In a Decision dated 20 March 2023, an ad hoc Committee constituted in accordance with Article 52(3) of the ICSID Convention rejected Spain’s Application for Annulment in its entirety. In doing so, the Committee ordered Spain to pay the Claimant’s costs in the sum of £627,637 for legal fees and £1,742.18 for disbursements. It also decided that Spain must bear the costs of the annulment proceedings in their entirety.
The award in question was rendered on 5 August 2020 in the arbitration proceedings between Hydro Energy 1 S.à r.l. and Hydroxana Sweden AB (the “Claimants”) and the Kingdom of Spain before the International Centre for Settlement of Investment Disputes (ICSID Case No. ARB/15/42). The ICSID Tribunal was composed of Lord Collins of Mapesbury (President), Professor Rolf Knieper and Mr. Peter Rees.
The dispute arose out of measures implemented by the Spanish government that altered the regulatory and economic regime applicable to hydroelectric energy producers , which had an allegedly negative impact on the Claimants' investments in various Spanish companies which together owned and operated 33 hydroelectric plants in Spain, with a total installed production capacity of 106,788 MW.
The dispute was submitted to the ICSID on the basis of the Energy Charter Treaty (the “ECT”) – which entered into force on 16 April 1998, for the Grand Duchy of Luxembourg, the Kingdom of Sweden and the Kingdom of Spain – and the Convention on the Settlement of Investment Disputes between States and Nationals of Other States, which entered into force on 14 October 1966 (the “ICSID Convention”).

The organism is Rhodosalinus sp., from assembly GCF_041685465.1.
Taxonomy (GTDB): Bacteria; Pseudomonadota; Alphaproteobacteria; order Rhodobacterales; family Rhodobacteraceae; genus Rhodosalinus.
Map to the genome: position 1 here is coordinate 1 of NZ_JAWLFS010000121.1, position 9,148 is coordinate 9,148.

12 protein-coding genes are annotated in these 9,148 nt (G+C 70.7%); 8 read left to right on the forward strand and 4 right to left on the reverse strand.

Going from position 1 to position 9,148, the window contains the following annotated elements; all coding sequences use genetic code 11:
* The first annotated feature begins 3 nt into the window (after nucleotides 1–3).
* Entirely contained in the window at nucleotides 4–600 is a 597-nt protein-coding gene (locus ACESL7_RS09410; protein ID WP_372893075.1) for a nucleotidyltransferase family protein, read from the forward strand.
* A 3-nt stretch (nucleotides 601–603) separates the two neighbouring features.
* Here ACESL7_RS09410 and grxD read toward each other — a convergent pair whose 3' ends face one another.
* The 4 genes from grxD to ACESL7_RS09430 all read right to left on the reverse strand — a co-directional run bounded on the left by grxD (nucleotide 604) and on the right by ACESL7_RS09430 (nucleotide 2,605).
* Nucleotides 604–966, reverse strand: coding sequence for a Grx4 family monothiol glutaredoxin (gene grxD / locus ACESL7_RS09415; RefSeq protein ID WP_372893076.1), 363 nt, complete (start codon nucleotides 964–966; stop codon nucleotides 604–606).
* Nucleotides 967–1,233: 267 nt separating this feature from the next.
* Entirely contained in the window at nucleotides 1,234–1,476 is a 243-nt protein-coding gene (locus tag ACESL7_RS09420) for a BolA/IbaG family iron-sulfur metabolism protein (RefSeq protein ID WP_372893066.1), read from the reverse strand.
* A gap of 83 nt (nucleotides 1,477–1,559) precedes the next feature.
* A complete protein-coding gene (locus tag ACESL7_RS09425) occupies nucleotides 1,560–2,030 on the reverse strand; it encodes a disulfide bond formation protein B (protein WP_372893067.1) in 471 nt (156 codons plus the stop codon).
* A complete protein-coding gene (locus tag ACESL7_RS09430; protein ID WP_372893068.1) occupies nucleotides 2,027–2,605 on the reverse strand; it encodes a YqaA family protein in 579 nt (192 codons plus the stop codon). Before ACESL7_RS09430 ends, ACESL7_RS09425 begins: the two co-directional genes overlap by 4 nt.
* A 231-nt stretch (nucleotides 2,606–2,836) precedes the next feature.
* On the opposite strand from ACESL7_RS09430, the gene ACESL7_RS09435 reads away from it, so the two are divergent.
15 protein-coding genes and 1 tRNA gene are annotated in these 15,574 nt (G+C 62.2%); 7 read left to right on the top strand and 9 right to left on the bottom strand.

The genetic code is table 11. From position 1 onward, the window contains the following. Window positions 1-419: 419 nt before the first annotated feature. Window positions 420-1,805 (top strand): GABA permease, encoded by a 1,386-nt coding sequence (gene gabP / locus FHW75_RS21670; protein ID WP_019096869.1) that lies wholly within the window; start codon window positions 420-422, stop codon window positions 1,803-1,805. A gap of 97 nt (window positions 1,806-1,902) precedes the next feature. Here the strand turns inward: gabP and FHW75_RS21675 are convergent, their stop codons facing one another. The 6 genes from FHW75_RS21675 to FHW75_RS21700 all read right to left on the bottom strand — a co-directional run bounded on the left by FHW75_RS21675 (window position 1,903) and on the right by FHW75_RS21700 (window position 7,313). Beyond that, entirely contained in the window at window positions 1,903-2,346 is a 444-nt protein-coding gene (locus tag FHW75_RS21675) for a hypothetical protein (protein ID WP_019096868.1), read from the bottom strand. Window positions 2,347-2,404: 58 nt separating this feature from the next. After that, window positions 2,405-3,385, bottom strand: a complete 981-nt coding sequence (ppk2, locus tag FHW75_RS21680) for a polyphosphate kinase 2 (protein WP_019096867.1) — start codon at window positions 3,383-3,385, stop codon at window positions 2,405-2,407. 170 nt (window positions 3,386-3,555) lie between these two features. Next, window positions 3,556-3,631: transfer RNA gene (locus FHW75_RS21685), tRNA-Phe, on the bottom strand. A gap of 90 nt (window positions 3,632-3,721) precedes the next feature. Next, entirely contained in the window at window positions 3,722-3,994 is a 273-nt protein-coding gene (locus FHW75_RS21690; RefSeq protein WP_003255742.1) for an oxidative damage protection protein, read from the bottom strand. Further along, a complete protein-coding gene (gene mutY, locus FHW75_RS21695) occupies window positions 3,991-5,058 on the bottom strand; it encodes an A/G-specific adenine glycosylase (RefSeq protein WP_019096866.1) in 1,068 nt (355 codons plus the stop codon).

In the arbitration, the Claimants alleged that Spain breached its obligations pursuant to: (i) Article 13 of the ECT, by means of the indirect expropriation of their investment; and (ii) Article 10(1), by failing (a) to accord fair and equitable treatment, (b) to not impair, by unreasonable or discriminatory measures, the management, maintenance, use, enjoyment or disposal of the Claimants’ investment, and (c) to accord the most constant protection and security. The Claimants sought compensation for damage caused as a result of those violations.
On 9 March 2020, the Tribunal issued a Decision on Jurisdiction, Liability and Directions on Quantum. In it, the Tribunal dismissed the ECT Article 13(1) claim, and declared and directed that Spain might (or would) be in breach of ECT Article 10(1), if and to the extent that the remuneration of each of the plants in the Ondina and Xana portfolios failed to accord with a reasonable post tax rate of return in the small-hydro market in Spain on the basis of WACC plus 1%, with the risk-free rate being the Spanish 10-year bond rate of 4.398%.
On 5 August 2020, the Tribunal issued the award in question, ordering Spain to pay the Claimants the amount of EUR 30 875 000, together with interest from 1 June 2013 until date of payment.
Further, the Tribunal ordered the Claimants and Spain to bear their own legal costs and other expenses and to equally bear the fees and expenses of the members of the Tribunal and charges for the use of the facilities of ICSID.
Spain’s Application for Annulment
On 30 September 2020, Spain filed an Application for Annulment of the Award.
Spain’s first two grounds were based on an alleged excess of powers pursuant to Article 52(1)(b), due to the Tribunal’s alleged failure to apply EU law, (a) to jurisdiction and (b) to merits.
It argued that the standard of review under Article 52(1)(b) permits the Committee to determine that the Tribunal exceeded its powers if it contravened the parties’ consent to arbitration, including by not applying the proper law of the arbitration. This is because, according to Spain, consent is conditional on the application of the correct law by the Tribunal.
In addition, Spain contended that manifest excess of powers also occurs if a tribunal applies standards not included in the relevant treaty provision.
- Failure to apply proper law to jurisdiction:
In relation to excess of powers in respect of jurisdiction, Spain maintained that, in certain circumstances, a manifest error of law could lead to annulment if it were so gross or “inconsistent” as to constitute failure to apply “proper law at all.”